The TAs for this class are Andrew Irvine and David Weininger. I have asked them to provide a quick introduction to themselves here.
Andrew Irvine (firstname.lastname@example.org)Gday! You might think of me as the senior partner in this venture, as I arrived at BU a semester earlier than Professor Wildman. I, too, am Australian. I will, however, make allowances for the rest of you. I grew up on a farm near a small town, and led a double-life through booksany subject matter would do, as long as I was reading.
I graduated from the University of Sydney with a Bachelor of Arts in 1990. I majored in English literature there. Later that year I started work with the Australian Council of Churches. I was a writer and fund-raiser for partner-led projects all around the so-called Third World. If youre interested, you can find one of our productions in the STH library: "Tourism and the Third World." The two-and-a-half years with the Council coincided with the Seventh Assembly of the World Council of Churches, which was a horizon-expanding experience for me. Traveling to a remote community with church representatives from across the globe to meet with and listen to Aboriginal people talk about life after dispossession was especially moving.
I came to Boston University in the Spring of 1993. I have an MTS in New Testament Studies and an STM in Theology, both from BU. I am now in the third year of the Ph.D. program, like Robert, and Im thinking of writing on repentance for the dissertation.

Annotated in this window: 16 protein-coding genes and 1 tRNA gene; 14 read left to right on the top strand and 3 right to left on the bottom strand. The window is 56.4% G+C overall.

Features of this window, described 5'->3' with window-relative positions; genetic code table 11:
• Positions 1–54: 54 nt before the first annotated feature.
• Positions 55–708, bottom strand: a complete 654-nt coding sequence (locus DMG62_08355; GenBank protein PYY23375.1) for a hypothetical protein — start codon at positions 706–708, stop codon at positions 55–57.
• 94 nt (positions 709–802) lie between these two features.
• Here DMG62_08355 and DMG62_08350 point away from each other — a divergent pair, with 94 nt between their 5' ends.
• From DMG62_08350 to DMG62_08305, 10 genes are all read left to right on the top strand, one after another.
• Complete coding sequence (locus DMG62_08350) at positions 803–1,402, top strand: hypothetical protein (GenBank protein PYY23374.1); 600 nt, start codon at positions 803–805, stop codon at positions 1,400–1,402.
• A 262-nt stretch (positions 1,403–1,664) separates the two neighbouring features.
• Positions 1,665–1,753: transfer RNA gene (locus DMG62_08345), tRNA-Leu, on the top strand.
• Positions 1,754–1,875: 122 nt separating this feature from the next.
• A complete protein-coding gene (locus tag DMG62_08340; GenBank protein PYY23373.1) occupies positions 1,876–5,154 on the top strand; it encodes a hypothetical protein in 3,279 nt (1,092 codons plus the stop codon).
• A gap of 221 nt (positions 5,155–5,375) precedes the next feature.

What do I think of philosophy? Sometimes, Id like to think it just takes innate talent. But then come times when I suspect I didnt inherit that talent. L In fact, my experience is this: putting in the hard work I can philosophize, too; no, more than that . . . I love to! Without philosophy, how could I even begin to make sense of the beloved assortment of opinions and commitments I have accumulated over the years? The discipline that philosophy demands also requires that I try to listen more carefully and respectfully to others. I hope you find the course helps you, too, in understanding your own ideas, and learning from one another. Get into it!
David Weininger (email@example.com)
David's introduction will be posted soon.
Andrew Irvine: T 3-4 and R 3-4 in STH 419
David Weininger: T 2-3 and R 2-3 in STH 419
Prof. Wildman during Fall Semester, 1999: Tuesday 2:00-3:00, Thursday 10:30-11:30 in room STH 335 (sign up for appointments using sheet on door)
The purpose of section meetings is to allow you to discuss the ideas and readings of the course in a small group with the help of a TA. This helps you to become more familiar with the course material and gives you a chance to ask questions and debate the course concepts in a less formal environment than the lectures.
Sections will meet beginning in the second week of classes. Signups for section groups will occur suring the first class of semester. The sections will meet at the following days and times, with the TA indicated, at places to be determined:
Tuesdays 8-9 am, room STH 306
Wednesdays 5-6 pm, room STH 441
There will be lectures by the instructor and TAs (1.5 hours twice each week, on Tuesdays and Thursdays between 9:00 and 10:30, in CAS 324) and discussion sections with TAs (at times and places as listed above); attendance at lectures and section meetings is required, as is active participation in section discussions and on the web site for the course (attendance and participation count for 15% of final grade). Each class will presuppose the reading assigned for that class.